The gazebo has consumed my life for over a year now but it’s no time to stop now. The efforts have been paying off and lots of progress has been made. With the table built and installed the structure is at least useable. The 3 remaining items required before I can officially break a bottle of champagne on it are a set of railings, a set of steps, and some paint touch ups. So let’s get on with it shall we?

 Railings are que’d up and ready to have some labour put towards them. I struggled all winter trying to come up with a unique design for the railings. I thought of some cool stuff but it seemed that almost all the ideas had a hint of “weird” to them. After viewing hundreds of images of railing designs I finally concluded that simple is sometimes the best way to go.

 The official design is this. Balusters made from .5” square tubing with spacing of 4” on center and then a top row of 4” x .318” circles. The top and bottom horizontal supports will be cut from 1.250” x .065” square tubing and the horizontal divider between the balusters and the circles will be fabricated from 1.250” x .250” flat bar. The handrail will be pre fabricated pressure treated bought from the local hardware store. I chose to top it of with a wood railing simply because I wanted to tie the wood construction of the gazebo in with the railings. I drew up the design using AutoCAD so that I could calculate my material costs.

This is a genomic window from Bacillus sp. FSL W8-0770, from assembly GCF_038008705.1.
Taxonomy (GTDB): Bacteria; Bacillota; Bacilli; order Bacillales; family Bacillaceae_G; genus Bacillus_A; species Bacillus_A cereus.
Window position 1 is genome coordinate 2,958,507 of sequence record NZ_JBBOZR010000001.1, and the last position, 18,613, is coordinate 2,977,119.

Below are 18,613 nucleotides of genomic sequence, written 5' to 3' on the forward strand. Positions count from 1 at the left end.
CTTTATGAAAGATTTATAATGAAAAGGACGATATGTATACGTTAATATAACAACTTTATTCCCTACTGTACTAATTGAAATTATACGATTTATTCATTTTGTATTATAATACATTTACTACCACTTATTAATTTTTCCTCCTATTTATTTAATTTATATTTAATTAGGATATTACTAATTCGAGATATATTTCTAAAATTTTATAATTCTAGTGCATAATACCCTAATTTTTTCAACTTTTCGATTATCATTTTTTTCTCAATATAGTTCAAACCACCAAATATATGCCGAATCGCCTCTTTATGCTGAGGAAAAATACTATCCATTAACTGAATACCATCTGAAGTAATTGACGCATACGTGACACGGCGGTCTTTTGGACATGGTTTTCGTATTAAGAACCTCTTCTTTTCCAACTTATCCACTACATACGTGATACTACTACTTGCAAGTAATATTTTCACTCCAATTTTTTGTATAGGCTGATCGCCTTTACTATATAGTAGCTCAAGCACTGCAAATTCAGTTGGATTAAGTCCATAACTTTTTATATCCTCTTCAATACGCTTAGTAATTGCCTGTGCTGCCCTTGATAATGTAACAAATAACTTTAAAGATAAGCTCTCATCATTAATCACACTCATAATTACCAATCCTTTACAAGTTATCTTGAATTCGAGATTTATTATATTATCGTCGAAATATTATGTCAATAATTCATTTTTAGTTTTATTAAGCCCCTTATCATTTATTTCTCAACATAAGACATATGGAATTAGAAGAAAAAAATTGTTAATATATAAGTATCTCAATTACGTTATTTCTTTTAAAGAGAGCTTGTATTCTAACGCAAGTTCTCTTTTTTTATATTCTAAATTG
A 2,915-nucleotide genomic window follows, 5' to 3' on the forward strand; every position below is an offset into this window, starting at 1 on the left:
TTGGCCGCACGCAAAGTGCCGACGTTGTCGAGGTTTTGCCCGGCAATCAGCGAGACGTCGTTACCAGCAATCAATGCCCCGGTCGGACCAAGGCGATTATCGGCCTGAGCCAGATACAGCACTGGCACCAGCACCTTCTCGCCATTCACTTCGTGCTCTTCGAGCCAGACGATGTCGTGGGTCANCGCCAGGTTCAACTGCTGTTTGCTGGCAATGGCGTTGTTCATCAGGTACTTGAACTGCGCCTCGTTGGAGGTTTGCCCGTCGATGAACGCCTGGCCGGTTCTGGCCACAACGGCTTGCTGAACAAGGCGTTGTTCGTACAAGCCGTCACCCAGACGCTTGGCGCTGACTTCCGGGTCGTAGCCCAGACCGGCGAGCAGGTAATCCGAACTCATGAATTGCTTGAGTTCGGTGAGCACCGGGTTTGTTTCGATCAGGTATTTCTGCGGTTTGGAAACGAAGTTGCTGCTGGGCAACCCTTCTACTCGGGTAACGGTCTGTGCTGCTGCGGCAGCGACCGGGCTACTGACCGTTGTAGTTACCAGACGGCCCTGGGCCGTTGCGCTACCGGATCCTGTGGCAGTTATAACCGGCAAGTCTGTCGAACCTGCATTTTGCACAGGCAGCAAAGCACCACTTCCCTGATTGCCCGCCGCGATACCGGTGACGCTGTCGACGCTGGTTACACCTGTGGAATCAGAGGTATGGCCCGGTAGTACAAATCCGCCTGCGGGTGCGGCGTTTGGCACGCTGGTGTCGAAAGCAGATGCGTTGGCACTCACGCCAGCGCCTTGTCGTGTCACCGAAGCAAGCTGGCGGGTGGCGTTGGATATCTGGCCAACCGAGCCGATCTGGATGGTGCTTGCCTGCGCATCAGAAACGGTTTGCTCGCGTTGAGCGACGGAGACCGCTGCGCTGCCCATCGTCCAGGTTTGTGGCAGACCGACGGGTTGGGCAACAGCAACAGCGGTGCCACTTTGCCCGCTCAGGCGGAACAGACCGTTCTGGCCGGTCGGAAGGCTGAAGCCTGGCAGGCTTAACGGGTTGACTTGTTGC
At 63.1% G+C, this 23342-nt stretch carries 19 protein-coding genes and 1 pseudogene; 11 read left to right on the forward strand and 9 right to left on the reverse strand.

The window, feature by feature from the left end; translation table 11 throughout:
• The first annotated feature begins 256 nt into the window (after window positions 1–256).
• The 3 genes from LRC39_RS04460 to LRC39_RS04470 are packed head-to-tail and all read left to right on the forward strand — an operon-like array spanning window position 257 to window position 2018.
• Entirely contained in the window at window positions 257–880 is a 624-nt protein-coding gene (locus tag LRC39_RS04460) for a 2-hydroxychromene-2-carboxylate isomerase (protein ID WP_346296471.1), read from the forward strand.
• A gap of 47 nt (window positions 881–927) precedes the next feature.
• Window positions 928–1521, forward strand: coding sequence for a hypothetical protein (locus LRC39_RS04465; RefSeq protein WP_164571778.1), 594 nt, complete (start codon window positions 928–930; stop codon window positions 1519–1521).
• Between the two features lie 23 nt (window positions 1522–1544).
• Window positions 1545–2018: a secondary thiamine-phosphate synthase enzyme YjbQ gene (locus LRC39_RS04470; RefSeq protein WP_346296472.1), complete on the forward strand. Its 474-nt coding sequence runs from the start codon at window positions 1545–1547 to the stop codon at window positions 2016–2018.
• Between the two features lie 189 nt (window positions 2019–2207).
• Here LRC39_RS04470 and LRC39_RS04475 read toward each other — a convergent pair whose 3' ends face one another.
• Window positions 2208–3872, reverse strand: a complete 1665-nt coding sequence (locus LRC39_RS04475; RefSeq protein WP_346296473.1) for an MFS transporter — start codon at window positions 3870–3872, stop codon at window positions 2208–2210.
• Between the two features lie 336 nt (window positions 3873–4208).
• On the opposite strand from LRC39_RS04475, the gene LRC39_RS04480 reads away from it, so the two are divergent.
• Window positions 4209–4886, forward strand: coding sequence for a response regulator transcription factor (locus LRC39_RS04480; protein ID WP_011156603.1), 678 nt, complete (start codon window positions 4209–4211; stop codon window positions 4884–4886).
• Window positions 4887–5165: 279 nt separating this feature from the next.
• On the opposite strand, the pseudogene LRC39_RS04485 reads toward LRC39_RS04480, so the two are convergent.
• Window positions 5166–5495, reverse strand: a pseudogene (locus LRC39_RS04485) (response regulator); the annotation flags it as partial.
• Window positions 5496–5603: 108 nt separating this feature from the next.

It took me awhile to decide how to deal with the 4” OD circles on the top row. Pre-fabricated circles can be purchased for the purpose of building metal railing. Purchasing the circles didn’t sit right with me for a few reasons. 1. I like to build as much I can “in house” and rely as little as possible on outside sources. I get a lot of satisfaction from taking raw materials and turning them into something. 2. I have spent lots of money on equipment which will probably never pay for itself. I feel better using the equipment, even if more time consuming, to get the results I need therefore I am able to justify their purchases. 3. I never priced out the pre-fabricated ornamental rings but I was sure I could do them myself for a fraction of the cost. I needed a total of 80 circles all .5” thick. I was able to pick of a 3.50” schedule 80 pipe which gives me a 4” OD with a .318” wall. The pipe cost me $18.00. The plan was to shave off circles using the band saw. It would take me some time to do it however if it worked out the circles would cost me 22.5 cents each. I am fairly certain I could not come close to purchasing them pre-fabbed for this amount.